Teaching the Sentence

I learned the sentence by reading it. I made the sentence by writing it.

It is incredibly easy and at the same time incredibly difficult to teach someone to write a sentence. Grammar is grammar. Commas aren’t semi-colons. A clause is either independent or it relies on something. Start with something big – a Capital – and end with something tiny. But a sentence, oh a sentence, can be so much. I can’t teach someone what to write. I can only tell them what they can’t.

(from ecotarget.com)

Write one sentence that is true, said Hemingway (said everyone since.) Well, can you even write a fake sentence?

You can not write a sentence. You can write a fragment. You can write a run-on sentence. You can leave blank space or you can choose not to pick up the page at all. I can’t teach you to write a sentence. Sentences come from you.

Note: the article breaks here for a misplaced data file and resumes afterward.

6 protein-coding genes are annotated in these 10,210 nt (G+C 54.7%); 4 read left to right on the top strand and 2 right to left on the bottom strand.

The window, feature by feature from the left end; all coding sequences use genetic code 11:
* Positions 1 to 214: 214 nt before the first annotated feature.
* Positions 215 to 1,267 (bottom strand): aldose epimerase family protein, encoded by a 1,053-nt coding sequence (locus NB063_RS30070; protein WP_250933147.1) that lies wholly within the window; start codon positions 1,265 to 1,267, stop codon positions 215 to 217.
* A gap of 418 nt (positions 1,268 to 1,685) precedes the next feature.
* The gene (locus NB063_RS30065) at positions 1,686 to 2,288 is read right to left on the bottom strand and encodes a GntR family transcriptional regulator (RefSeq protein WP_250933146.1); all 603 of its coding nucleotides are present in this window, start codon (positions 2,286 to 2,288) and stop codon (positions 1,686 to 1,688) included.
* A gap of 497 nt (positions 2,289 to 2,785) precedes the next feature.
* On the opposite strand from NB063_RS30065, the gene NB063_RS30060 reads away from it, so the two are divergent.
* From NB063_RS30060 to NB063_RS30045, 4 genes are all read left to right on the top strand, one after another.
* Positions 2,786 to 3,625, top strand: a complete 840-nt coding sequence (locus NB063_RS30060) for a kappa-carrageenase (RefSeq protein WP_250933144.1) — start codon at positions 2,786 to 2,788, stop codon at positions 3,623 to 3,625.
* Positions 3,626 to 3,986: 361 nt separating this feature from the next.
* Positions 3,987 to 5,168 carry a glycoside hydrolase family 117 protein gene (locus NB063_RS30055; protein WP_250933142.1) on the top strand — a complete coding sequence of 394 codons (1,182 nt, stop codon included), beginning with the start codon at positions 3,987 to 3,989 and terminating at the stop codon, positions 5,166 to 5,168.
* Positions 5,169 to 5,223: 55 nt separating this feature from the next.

Sentences come from you. Words come from a dictionary.

I learned the sentence by reading sentences. I read them pieced together into books. I read them in essays. I read them in poems (sometimes they weren’t real). I read them in articles and I read them in school. I read them in French and a few times I read them in Swedish and I didn’t understand them.

I read sentences. I still read sentences.

When I speak I don’t speak in sentences. I speak in ideas. That’s why me speaking is nonsensical. I am a sentence maker, not an idea person. I am a writer. I write sentences.